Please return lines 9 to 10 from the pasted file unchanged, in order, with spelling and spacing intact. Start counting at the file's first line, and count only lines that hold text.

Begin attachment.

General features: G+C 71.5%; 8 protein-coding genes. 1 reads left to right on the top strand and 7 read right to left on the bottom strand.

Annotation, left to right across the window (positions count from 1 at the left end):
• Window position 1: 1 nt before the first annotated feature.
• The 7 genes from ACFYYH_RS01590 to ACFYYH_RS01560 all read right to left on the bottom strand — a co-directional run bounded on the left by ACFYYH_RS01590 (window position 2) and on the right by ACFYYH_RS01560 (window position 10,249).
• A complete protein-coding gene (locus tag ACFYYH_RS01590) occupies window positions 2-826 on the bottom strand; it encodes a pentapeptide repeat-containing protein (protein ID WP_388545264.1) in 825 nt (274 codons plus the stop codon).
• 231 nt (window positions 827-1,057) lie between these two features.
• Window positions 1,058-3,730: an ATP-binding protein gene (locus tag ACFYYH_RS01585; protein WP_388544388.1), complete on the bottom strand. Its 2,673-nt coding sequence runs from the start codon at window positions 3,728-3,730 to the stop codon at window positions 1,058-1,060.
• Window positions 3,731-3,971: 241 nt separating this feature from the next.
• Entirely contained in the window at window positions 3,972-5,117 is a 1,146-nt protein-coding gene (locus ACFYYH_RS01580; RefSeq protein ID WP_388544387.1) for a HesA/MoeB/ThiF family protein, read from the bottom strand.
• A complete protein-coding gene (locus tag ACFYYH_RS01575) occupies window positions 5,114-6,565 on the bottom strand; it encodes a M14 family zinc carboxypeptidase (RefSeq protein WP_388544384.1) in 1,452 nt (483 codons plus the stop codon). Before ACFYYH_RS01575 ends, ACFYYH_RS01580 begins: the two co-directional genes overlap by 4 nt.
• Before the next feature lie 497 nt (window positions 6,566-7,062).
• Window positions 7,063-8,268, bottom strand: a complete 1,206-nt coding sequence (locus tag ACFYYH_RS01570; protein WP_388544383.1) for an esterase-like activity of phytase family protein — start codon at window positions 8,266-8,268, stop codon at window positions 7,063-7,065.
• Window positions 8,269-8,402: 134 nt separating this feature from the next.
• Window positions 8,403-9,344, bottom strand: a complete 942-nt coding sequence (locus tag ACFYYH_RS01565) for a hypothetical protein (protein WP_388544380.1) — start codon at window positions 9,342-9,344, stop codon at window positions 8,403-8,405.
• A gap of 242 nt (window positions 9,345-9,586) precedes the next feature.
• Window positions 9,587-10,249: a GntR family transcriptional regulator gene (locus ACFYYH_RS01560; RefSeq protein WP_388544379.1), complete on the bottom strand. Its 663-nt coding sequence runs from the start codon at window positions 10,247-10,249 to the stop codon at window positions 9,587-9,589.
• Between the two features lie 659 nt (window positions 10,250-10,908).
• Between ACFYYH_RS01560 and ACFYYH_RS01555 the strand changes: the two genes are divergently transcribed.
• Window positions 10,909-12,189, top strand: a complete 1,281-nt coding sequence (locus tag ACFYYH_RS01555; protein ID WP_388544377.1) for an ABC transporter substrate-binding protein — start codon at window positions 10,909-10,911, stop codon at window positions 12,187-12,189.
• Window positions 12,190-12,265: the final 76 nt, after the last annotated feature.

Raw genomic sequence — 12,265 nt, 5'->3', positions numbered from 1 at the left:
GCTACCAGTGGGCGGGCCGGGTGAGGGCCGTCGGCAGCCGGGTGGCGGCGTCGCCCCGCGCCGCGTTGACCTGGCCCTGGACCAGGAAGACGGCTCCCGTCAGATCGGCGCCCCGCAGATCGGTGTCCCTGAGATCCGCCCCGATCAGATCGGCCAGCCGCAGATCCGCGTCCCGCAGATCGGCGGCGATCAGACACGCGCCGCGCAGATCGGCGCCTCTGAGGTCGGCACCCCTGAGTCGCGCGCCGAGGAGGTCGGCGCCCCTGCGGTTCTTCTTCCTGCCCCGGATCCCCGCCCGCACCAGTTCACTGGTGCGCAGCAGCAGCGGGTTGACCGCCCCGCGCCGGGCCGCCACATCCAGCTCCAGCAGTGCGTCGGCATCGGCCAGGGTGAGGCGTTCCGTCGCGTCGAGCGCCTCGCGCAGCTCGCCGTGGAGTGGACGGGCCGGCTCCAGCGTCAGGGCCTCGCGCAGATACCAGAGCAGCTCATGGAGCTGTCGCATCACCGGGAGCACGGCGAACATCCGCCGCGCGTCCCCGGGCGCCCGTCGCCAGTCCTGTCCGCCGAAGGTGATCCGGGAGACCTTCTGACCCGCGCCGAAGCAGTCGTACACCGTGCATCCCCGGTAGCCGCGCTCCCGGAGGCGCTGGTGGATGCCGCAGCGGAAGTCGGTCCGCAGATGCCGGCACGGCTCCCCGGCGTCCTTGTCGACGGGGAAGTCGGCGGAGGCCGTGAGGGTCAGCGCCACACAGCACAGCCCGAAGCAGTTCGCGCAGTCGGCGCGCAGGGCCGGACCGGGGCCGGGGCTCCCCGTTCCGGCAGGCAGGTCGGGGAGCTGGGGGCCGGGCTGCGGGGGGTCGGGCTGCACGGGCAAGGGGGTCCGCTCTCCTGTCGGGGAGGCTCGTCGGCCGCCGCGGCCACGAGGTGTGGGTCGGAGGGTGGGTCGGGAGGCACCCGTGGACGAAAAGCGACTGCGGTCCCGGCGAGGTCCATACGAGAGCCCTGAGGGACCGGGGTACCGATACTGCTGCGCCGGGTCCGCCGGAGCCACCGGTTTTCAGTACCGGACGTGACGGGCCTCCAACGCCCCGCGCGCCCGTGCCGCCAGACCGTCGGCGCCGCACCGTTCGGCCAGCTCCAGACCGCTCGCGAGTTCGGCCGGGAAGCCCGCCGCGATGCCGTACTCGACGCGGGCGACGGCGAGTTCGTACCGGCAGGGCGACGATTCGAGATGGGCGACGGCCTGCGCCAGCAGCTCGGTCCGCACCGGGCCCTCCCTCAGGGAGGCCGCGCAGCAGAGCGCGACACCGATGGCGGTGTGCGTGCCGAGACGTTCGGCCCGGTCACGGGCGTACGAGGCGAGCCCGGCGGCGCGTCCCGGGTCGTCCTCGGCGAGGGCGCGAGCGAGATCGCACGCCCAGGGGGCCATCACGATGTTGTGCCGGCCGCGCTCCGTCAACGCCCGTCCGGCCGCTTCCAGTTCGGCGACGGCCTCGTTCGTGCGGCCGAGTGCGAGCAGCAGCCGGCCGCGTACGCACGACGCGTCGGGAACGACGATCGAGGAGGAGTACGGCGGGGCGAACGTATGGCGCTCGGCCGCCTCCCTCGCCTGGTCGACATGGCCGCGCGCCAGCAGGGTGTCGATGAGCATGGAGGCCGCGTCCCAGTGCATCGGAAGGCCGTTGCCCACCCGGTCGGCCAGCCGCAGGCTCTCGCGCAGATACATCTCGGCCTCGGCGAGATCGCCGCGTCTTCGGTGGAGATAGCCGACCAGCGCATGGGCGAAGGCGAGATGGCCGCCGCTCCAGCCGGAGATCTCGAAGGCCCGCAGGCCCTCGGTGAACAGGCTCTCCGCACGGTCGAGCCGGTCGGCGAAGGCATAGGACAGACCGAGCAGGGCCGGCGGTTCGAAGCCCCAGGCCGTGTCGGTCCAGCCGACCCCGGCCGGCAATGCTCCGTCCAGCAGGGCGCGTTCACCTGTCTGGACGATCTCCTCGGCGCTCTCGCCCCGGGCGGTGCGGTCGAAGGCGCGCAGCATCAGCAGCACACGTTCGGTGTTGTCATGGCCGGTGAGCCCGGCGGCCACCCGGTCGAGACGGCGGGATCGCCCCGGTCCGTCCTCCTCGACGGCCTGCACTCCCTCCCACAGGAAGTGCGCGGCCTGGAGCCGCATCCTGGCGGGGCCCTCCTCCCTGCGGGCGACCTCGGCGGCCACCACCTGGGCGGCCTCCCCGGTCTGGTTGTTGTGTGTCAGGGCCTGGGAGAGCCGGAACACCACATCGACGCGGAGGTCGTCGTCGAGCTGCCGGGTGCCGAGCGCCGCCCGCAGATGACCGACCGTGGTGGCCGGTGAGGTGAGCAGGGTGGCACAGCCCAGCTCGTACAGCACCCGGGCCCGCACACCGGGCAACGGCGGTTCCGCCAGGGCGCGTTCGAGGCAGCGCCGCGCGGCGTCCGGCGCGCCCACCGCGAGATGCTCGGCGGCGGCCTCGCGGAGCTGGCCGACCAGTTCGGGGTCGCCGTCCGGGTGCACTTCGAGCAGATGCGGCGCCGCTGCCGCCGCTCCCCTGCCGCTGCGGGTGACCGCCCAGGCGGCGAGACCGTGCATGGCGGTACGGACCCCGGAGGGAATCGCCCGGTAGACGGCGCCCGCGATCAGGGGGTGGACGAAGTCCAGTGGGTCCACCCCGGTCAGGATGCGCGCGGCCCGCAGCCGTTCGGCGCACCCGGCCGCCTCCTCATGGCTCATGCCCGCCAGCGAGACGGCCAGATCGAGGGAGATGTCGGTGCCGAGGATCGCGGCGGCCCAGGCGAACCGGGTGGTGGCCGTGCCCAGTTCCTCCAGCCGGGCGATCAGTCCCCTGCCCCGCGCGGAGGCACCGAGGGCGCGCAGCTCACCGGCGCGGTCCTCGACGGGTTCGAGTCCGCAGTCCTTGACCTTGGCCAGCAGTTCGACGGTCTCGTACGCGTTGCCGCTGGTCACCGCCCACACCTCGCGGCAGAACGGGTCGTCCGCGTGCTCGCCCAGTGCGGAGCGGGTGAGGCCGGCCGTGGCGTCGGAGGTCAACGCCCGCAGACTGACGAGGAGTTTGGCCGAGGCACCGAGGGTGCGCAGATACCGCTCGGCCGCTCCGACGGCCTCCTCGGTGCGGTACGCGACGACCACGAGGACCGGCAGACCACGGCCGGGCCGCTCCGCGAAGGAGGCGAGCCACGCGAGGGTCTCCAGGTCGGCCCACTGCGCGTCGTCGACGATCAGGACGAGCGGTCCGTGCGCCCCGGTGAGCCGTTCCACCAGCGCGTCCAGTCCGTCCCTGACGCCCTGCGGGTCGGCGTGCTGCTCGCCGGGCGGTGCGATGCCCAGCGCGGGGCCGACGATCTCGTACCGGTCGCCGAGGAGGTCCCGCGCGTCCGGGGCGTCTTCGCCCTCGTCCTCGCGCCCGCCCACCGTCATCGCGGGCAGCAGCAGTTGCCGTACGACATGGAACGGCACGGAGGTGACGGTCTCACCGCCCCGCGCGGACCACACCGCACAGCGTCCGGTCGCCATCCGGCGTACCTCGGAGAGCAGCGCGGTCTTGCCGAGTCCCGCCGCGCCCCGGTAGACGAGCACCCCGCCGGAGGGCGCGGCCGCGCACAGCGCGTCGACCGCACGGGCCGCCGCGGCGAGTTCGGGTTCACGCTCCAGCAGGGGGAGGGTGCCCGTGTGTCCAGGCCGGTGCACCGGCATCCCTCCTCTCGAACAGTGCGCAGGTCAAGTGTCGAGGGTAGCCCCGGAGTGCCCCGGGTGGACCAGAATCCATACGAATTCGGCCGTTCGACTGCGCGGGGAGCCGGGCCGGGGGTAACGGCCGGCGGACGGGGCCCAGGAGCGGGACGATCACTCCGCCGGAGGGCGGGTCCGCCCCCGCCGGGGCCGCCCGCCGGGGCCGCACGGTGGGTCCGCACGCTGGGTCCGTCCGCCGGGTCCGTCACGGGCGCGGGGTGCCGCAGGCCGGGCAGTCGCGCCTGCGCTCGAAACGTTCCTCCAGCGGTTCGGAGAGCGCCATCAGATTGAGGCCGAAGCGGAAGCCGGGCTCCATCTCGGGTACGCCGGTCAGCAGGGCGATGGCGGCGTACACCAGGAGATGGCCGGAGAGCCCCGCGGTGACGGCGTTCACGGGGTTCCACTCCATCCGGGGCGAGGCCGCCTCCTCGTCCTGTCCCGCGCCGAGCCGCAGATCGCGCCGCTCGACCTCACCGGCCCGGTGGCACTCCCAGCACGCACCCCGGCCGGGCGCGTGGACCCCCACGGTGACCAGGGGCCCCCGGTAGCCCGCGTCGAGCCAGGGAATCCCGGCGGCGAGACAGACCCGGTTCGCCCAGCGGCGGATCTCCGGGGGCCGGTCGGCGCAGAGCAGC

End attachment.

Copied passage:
• Entirely contained in the window at window positions 3,972-5,117 is a 1,146-nt protein-coding gene (locus ACFYYH_RS01580; RefSeq protein ID WP_388544387.1) for a HesA/MoeB/ThiF family protein, read from the bottom strand.
• A complete protein-coding gene (locus tag ACFYYH_RS01575) occupies window positions 5,114-6,565 on the bottom strand; it encodes a M14 family zinc carboxypeptidase (RefSeq protein WP_388544384.1) in 1,452 nt (483 codons plus the stop codon). Before ACFYYH_RS01575 ends, ACFYYH_RS01580 begins: the two co-directional genes overlap by 4 nt.